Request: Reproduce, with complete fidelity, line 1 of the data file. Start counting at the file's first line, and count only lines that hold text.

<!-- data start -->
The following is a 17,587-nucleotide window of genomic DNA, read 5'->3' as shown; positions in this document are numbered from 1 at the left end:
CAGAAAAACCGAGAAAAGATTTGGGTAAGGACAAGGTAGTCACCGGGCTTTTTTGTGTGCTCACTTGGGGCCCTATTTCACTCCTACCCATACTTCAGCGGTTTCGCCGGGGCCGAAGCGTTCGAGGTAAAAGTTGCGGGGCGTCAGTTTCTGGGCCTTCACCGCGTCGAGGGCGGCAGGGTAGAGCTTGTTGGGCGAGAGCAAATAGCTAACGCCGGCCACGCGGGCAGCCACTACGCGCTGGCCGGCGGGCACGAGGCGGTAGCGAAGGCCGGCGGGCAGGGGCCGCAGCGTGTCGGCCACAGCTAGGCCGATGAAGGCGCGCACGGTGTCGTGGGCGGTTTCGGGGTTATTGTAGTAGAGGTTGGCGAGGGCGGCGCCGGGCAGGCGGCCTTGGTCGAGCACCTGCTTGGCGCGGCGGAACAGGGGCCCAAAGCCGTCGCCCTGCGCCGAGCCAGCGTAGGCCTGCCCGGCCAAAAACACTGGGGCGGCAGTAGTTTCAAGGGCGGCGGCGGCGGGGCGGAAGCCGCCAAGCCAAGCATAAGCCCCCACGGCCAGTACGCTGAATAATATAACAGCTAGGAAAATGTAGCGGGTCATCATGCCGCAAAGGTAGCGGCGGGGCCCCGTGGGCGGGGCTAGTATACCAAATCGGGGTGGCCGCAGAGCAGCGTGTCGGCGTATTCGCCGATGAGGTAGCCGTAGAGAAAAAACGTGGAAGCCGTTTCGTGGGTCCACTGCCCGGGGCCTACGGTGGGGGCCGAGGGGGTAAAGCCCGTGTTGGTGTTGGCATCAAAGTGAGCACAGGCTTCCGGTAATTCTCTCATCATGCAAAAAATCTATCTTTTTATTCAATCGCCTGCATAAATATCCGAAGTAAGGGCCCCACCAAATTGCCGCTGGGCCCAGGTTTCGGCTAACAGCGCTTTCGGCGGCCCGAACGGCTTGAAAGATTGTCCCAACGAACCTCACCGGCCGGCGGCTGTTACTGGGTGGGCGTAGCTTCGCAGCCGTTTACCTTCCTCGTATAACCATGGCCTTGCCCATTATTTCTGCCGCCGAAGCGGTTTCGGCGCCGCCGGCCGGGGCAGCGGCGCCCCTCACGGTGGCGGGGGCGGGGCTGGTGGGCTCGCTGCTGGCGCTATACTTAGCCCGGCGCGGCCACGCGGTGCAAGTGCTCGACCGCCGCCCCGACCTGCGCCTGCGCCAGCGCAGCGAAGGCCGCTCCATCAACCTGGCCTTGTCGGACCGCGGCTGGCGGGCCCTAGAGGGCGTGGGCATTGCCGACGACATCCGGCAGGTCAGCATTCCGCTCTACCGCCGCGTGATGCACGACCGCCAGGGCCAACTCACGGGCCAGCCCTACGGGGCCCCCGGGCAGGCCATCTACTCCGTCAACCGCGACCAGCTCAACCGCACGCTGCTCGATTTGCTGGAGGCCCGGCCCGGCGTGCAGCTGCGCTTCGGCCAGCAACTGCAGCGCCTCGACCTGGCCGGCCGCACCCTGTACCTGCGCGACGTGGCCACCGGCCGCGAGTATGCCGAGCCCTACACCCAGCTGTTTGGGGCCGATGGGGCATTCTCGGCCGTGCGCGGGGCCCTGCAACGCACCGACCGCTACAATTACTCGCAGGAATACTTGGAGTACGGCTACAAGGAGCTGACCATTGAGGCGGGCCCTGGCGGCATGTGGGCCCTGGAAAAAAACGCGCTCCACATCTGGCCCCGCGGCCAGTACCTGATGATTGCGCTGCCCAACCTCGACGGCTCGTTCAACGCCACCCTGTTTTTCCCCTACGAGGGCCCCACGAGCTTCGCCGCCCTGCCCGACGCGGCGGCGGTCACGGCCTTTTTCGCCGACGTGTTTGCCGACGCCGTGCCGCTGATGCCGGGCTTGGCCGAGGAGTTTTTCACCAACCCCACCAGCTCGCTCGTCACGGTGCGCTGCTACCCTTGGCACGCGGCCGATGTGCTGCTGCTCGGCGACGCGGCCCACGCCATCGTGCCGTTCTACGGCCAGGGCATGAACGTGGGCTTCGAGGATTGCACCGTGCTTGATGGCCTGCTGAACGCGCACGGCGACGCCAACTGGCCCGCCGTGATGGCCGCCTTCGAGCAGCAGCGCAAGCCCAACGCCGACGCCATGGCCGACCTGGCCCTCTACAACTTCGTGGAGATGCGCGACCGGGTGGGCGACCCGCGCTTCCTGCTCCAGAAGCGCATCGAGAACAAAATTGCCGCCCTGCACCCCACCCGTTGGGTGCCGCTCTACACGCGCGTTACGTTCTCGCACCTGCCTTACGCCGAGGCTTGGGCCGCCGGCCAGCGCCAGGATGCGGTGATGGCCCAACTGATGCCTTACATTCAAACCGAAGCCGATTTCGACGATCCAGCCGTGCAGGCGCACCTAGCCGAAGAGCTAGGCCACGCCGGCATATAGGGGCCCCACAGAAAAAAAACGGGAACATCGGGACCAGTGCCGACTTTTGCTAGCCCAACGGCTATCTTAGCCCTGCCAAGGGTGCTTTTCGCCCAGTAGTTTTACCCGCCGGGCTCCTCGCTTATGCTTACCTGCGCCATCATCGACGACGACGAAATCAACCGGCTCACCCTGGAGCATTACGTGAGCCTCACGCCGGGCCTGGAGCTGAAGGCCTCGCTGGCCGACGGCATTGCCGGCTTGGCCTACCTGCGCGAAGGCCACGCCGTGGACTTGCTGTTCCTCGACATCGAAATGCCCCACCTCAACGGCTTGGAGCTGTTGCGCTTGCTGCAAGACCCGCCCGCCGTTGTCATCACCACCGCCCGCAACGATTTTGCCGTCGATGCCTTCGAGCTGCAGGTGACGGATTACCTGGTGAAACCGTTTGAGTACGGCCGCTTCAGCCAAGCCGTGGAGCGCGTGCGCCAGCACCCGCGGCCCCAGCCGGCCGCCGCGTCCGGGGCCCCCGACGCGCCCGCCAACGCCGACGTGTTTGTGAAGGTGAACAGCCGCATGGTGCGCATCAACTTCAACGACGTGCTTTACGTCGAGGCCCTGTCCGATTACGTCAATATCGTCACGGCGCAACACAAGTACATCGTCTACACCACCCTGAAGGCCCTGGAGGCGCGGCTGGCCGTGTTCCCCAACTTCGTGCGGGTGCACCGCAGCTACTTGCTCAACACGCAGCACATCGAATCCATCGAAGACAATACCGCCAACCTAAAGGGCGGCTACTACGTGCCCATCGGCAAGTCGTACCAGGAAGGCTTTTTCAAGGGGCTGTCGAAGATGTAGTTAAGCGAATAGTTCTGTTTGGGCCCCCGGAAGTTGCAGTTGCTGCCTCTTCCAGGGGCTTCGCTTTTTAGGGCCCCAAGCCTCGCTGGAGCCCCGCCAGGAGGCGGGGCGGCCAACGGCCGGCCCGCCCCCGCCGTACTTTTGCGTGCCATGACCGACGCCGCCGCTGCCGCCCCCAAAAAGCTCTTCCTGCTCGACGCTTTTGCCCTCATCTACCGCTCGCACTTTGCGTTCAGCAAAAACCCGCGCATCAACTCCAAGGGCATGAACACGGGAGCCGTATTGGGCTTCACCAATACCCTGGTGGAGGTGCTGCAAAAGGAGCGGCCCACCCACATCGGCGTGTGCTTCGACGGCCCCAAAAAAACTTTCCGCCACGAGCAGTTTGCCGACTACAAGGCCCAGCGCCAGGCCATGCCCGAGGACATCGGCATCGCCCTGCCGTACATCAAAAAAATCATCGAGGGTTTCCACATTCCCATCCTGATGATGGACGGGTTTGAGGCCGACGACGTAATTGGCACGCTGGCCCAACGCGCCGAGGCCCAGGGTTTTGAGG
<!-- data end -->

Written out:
The following is a 17,587-nucleotide window of genomic DNA, read 5'->3' as shown; positions in this document are numbered from 1 at the left end: